Storytime With Sweeny: The Wraparound Heard 'Round the World

Stephane Matteau (c.) at a New York Rangers charity event.
Photo credit Getty Images

Any list of the greatest moments in New York sports history has to include Bobby Thomson and Stephane Matteau. And sometimes moments collide to provide some extraordinary stories. One of those happened in 1994.

Some context: in the fall of 1994 there was a baseball strike and a hockey lockout. So, with no live games on the weeknights in October, WFAN aired classic game rebroadcasts. Sound familiar?

On one of the nights we aired the famous 1951 Giants-Dodgers playoff game that featured Thomson’s pennant-winning home run, “The Shot Heard Round The World.”  The ninth-inning walk-off home run off Brooklyn’s Ralph Branca was made even more famous by the great radio call by Russ Hodges (“The Giants Win The Pennant! The Giants Win The Pennant! The Giants Win The Pennant!”).

To lead up to the rebroadcast we created a pregame show that featured in-studio guests Thomson and Branca. The two had become great friends in the decades since. 

Thomson arrived at our old Astoria studios extremely early, so our producer for the evening, Lisa Johnson, took him up the street for dinner before the show.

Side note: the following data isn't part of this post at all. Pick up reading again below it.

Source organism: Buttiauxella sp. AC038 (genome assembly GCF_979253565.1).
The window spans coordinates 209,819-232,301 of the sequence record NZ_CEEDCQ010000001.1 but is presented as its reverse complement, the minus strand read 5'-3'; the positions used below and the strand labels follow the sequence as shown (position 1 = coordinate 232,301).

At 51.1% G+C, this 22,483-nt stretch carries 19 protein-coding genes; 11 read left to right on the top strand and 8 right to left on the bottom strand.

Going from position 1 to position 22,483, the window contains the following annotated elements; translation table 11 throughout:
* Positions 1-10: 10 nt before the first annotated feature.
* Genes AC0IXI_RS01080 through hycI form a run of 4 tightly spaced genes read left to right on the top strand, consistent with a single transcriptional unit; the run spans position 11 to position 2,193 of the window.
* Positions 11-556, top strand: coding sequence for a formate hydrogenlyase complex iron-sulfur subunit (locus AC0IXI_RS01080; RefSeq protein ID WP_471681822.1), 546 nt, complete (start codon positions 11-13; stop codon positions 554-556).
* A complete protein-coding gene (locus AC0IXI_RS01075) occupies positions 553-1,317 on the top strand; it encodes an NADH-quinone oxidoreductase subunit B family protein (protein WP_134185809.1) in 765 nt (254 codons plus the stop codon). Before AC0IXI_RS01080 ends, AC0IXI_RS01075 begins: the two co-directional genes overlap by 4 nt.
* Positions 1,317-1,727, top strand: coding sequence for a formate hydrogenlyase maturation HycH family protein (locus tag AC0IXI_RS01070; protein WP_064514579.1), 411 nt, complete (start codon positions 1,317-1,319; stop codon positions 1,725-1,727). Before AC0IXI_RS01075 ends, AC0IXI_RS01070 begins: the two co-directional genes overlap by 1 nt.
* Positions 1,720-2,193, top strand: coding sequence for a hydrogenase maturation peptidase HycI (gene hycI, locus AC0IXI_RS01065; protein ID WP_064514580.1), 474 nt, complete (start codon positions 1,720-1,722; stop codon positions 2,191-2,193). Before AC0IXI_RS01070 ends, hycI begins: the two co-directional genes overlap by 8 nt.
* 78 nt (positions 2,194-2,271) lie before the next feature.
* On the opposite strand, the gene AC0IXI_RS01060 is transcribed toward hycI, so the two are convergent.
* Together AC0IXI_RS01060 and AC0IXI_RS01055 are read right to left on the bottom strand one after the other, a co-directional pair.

Lisa was a big New York Rangers fan and while making small talk she soon discovered Thomson was too. It had only been four months since the Rangers won the Stanley Cup for the first time in 54 years.

Their run to the Cup was one of the biggest sporting events the city has ever seen, and the game that clinched their trip to the Finals one of the most memorable in New York sports history. Matteau’s game-winning goal in double-overtime of Game 7 of the Eastern Conference Finals was made even more famous by the great radio call by Howie Rose (Matteau!! Matteau!! Matteau!!).

So while sitting at dinner Lisa asked Thomson quite innocently what he thought when Matteau scored that goal. He told her that he was so happy he began jumping up and down in his living room in celebration. And, Thomson said, as he leaped for joy, that’s when it struck him—that was the feeling. The same feeling he had on October 3, 1951 when he slammed his famous home run at The Polo Grounds. It was happening again, only this time he was a spectator.

Many of us can recall games from our favorite teams, and as we’ve found out recently, watching them again can conjure up some of the same emotions we felt during a different part of our lives when we watched them unfold in real time. 

But isn’t it amazing that one man could be such a passionate fan that he could feel the same emotion through his TV set that he did on the athletic field decades earlier?

Only in New York.